Already spit me out once, but in my defense…it was the first time I’d ever paddled it, and I got it downstream about 8 or 9 miles before it did. Only 3 other paddlers were brave enough test paddle it. One of them had been in one before, and the other is a lady who is nearly always up for a challenge.
Very nice work, sir!
Yup - no easy way to get foam off - carefully scrape it off and sand smooth. I try not to damage the inside of the boat. Old D-rings can be tough too. If they are firmly attached, I just cut off the webbing and leave the vinyl base. You can glue new foam or D-rings right over them. I don’t have a before picture, but here is my Encore after I removed all the old outfitting - you can see where it was.
Not perfect, but I was putting new outfitting in over it anyway, so it didn’t matter.
Nice work on reoutfitting.
Do you hire out, pick up, and deliver? I’d pay for any replacement gear necessary, but couldn’t pay for your time, sweat equity, meals, or gas, and I’d want you to take it off your shuttle vehicle when you bring it back, and put it on a rack for me…
I’m a senior citizen, with lots of aches & pains, and have to save money for “more” canoes.
You’re much younger than me, need exercise to keep in top form, and have all the canoes you want already Right?
Pictured is one of the 3 “old beaters”, “an Encore” I picked up this Spring. Only things you’d have to do is pull out the saddle (mounted on industrial Velcro), put in a cane seat, give it a good scrubbing with a bristle brush & Simple Green, wipe it down with Acetone, rinse it 3 or 4 times, and give it a coat of 303. You probably already have all the clean up, fix up, reoutfit/restore necessities on hand. You don’t want all that stuff sitting on a shelf gathering, and not being put to good use.
Remember, to give is better than to receive…
Just trying to help you out…
P.S. I’d need it done before Spring.
Nice work on reoutfitting.
Do you hire out, pick up, and deliver?
Sorry Bob - I love paddling, but I hate fixing boats. I’ll do my own because I have to, but even then I try to rush it and often end up doing it over. I need to replace the cane seat on my Yellowstone Solo. I bought the cane back in the spring, but still haven’t done it. I either sit lightly (not easy) or paddle the Wildfire (very easy). Having said that, I am pretty careful glueing in foam because I know how hard it is to get off.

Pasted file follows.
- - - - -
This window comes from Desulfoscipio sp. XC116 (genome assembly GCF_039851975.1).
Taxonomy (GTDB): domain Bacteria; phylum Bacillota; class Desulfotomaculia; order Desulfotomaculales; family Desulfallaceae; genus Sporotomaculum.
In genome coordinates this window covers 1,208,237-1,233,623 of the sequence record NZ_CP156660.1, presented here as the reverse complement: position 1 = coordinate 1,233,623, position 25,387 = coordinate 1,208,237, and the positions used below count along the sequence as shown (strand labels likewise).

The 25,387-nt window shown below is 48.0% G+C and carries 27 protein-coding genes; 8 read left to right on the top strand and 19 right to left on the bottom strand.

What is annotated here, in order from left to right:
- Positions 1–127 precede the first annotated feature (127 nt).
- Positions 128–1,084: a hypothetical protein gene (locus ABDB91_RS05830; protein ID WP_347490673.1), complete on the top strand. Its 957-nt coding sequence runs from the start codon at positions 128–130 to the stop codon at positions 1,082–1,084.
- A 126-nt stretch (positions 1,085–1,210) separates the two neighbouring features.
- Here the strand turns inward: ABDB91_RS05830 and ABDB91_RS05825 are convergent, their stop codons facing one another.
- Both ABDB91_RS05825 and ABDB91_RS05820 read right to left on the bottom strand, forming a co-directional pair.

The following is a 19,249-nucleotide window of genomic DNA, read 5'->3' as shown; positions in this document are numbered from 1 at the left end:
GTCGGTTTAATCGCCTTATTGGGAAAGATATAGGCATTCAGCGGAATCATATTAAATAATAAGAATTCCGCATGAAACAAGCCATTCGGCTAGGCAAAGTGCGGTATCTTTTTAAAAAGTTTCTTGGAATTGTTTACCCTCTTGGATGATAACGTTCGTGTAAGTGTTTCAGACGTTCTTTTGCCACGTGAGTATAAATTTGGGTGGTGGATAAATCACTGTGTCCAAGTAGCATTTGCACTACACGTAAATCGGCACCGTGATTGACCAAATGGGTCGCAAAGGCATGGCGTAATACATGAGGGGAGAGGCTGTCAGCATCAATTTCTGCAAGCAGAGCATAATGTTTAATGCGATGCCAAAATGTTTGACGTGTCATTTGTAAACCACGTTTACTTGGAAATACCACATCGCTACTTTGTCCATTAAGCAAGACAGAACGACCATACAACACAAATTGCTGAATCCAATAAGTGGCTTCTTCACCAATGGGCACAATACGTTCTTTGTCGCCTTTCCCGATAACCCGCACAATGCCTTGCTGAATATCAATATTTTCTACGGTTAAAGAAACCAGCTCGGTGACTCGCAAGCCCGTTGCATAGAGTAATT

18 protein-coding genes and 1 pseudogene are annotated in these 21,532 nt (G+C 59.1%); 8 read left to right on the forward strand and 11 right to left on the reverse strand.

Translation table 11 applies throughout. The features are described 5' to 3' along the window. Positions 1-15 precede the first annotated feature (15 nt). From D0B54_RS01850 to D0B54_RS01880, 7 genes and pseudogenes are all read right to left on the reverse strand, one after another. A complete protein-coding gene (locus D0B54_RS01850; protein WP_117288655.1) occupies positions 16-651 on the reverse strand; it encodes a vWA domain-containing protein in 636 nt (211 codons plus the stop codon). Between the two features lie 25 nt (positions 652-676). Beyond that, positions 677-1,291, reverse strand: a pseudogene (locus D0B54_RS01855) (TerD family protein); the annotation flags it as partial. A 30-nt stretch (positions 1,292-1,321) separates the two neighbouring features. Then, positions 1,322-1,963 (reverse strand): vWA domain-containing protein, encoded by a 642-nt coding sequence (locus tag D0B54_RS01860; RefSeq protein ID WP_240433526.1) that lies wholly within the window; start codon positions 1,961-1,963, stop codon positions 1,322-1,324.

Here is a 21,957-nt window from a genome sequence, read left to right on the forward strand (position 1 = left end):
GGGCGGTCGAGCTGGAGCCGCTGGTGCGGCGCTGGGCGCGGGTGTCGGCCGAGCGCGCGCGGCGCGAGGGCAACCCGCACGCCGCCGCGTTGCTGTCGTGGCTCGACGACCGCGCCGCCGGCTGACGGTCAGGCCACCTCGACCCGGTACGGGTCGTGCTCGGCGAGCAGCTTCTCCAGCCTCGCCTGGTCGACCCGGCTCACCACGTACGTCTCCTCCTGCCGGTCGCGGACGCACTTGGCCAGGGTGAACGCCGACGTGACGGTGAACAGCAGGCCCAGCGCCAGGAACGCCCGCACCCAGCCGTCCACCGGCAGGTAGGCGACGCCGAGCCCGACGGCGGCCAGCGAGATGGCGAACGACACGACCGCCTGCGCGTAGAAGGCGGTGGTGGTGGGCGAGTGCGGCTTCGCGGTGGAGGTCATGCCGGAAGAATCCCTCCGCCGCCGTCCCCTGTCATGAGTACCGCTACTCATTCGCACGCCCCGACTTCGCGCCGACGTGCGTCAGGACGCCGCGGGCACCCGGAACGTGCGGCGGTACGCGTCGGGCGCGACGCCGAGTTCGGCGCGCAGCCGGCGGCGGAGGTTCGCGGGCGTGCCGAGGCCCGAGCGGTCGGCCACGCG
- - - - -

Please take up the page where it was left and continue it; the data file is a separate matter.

I love my Encore, but it is really old school these days. Interesting that you are putting a cane seat in yours. At one time it was a hot playboat, now at 13’ it’s a touring boat. Still, I’d like to see a beginner paddler make that boat go straight.
p.s. - that boat is in really nice shape - doesn’t look like it has had much use.
Well, it’s not a 9, 10, or an 11 footer they’re using these days. and they don’t make Encores anymore…
So it somehow seems old school; at least to me.
I paddled a Whitesell Piranha, MR Outrage X, Mohawk Probe 12, and Mohawk Probe 12 II.
I think rolling over the top of a 9 footer in my Piranha might feel like going over a speed bump at a very low speed in my pickup.
A couple of years ago, I rolled over the top of a 15’ to16’ tandem (peeled out right in front of me). I got em amidship as they came off a small surfing wave. I had time to do one backstroke.
I turned around to look back, and saw the tandem go down like a Chevy; “like a rock” that is !!!
I didn’t evenneed to do a brace; Piranha just pushed it down, and rolled right over it.
They never even saw me coming…
They had that, “did the sky just fall on us” look on their face.
All was well, all had a good laugh; especially when I found their camera they didn’t have secured, on the bottom of the river.
One of those thank God for spring fed rivers, with clear water moments.
A lot of popular 9 footers now – how about a Millbrook Blink at 8’ 11”
Or the Blackfly Option at 8’ 7”
Even a big boy boat like the Octane is 8’ 10”
I though about getting an Octane, and then I paddled it - nope. If I could buy a new boat right now, it would be a composite Outrage from Millbrook.
Someday - boat envy is a terrible thing. For now I am happy with my Encore. Have a nice Thanksgiving Bob.
Sorry for hijacking your thread Wick.